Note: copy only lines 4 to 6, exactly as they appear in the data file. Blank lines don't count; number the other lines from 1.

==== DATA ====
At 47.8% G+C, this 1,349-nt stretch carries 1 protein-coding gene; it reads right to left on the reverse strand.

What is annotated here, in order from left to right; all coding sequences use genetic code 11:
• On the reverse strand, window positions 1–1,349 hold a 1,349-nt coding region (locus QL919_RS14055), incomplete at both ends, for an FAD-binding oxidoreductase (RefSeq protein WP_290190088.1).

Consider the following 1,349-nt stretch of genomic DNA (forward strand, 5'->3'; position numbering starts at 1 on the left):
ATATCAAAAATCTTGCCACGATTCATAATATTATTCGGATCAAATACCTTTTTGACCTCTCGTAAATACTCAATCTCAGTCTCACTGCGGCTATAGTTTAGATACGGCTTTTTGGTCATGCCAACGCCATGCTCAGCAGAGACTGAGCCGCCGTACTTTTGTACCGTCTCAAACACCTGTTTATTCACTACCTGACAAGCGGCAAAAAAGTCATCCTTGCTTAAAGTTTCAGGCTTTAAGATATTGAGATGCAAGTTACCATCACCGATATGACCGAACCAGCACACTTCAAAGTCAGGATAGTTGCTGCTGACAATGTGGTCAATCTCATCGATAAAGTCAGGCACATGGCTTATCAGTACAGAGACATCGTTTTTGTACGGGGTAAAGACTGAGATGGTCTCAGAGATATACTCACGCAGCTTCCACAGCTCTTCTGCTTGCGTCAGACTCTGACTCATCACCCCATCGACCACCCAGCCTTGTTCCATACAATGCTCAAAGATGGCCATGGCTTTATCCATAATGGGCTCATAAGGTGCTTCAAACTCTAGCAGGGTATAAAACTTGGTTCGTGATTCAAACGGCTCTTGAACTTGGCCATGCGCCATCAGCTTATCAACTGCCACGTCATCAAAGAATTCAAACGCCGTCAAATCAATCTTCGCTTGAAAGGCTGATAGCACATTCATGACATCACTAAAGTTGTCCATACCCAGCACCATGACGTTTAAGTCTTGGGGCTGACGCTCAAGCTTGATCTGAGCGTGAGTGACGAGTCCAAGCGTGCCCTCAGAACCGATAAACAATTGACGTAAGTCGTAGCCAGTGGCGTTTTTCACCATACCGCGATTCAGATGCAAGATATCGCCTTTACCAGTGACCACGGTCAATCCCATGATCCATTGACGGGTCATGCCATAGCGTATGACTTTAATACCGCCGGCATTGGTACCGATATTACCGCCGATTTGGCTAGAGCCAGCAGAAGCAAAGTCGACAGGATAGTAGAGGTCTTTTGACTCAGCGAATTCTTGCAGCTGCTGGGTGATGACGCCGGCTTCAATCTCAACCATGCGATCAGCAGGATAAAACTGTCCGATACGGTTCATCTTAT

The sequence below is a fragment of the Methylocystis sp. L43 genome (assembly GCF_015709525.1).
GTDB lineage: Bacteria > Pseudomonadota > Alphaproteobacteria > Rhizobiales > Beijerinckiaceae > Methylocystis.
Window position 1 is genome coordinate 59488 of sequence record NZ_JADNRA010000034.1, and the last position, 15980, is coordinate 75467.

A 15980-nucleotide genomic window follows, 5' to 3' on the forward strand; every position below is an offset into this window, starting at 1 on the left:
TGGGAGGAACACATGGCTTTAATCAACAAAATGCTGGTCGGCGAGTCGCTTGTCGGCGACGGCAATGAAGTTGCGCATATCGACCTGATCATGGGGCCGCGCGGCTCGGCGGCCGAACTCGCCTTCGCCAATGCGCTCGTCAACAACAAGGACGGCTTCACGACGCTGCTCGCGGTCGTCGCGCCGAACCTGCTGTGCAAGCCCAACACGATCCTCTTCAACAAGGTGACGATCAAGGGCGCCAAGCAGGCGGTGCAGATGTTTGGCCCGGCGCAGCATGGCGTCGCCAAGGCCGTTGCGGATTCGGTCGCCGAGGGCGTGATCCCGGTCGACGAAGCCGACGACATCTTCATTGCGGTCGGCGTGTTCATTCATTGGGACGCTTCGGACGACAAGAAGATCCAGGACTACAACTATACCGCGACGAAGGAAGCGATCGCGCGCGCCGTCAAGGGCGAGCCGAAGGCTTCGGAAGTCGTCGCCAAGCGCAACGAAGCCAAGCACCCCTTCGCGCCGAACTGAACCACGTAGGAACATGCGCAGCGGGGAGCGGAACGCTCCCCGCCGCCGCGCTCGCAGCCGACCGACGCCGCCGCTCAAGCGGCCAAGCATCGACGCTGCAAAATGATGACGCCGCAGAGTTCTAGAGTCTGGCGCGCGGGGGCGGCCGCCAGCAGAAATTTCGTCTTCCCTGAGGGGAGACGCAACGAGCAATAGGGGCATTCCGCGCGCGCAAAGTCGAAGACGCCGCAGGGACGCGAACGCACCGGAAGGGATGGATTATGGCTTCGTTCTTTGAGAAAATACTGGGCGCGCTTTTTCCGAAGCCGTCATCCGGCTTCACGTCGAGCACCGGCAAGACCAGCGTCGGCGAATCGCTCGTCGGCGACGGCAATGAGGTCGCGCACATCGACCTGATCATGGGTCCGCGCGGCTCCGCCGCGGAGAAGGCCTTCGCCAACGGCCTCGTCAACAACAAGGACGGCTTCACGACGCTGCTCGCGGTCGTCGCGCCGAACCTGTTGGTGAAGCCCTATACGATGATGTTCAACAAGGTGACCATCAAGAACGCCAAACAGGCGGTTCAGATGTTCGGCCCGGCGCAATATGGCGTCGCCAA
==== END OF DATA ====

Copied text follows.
Consider the following 1,349-nt stretch of genomic DNA (forward strand, 5'->3'; position numbering starts at 1 on the left):
ATATCAAAAATCTTGCCACGATTCATAATATTATTCGGATCAAATACCTTTTTGACCTCTCGTAAATACTCAATCTCAGTCTCACTGCGGCTATAGTTTAGATACGGCTTTTTGGTCATGCCAACGCCATGCTCAGCAGAGACTGAGCCGCCGTACTTTTGTACCGTCTCAAACACCTGTTTATTCACTACCTGACAAGCGGCAAAAAAGTCATCCTTGCTTAAAGTTTCAGGCTTTAAGATATTGAGATGCAAGTTACCATCACCGATATGACCGAACCAGCACACTTCAAAGTCAGGATAGTTGCTGCTGACAATGTGGTCAATCTCATCGATAAAGTCAGGCACATGGCTTATCAGTACAGAGACATCGTTTTTGTACGGGGTAAAGACTGAGATGGTCTCAGAGATATACTCACGCAGCTTCCACAGCTCTTCTGCTTGCGTCAGACTCTGACTCATCACCCCATCGACCACCCAGCCTTGTTCCATACAATGCTCAAAGATGGCCATGGCTTTATCCATAATGGGCTCATAAGGTGCTTCAAACTCTAGCAGGGTATAAAACTTGGTTCGTGATTCAAACGGCTCTTGAACTTGGCCATGCGCCATCAGCTTATCAACTGCCACGTCATCAAAGAATTCAAACGCCGTCAAATCAATCTTCGCTTGAAAGGCTGATAGCACATTCATGACATCACTAAAGTTGTCCATACCCAGCACCATGACGTTTAAGTCTTGGGGCTGACGCTCAAGCTTGATCTGAGCGTGAGTGACGAGTCCAAGCGTGCCCTCAGAACCGATAAACAATTGACGTAAGTCGTAGCCAGTGGCGTTTTTCACCATACCGCGATTCAGATGCAAGATATCGCCTTTACCAGTGACCACGGTCAATCCCATGATCCATTGACGGGTCATGCCATAGCGTATGACTTTAATACCGCCGGCATTGGTACCGATATTACCGCCGATTTGGCTAGAGCCAGCAGAAGCAAAGTCGACAGGATAGTAGAGGTCTTTTGACTCAGCGAATTCTTGCAGCTGCTGGGTGATGACGCCGGCTTCAATCTCAACCATGCGATCAGCAGGATAAAACTGTCCGATACGGTTCATCTTAT

The sequence below is a fragment of the Methylocystis sp. L43 genome (assembly GCF_015709525.1).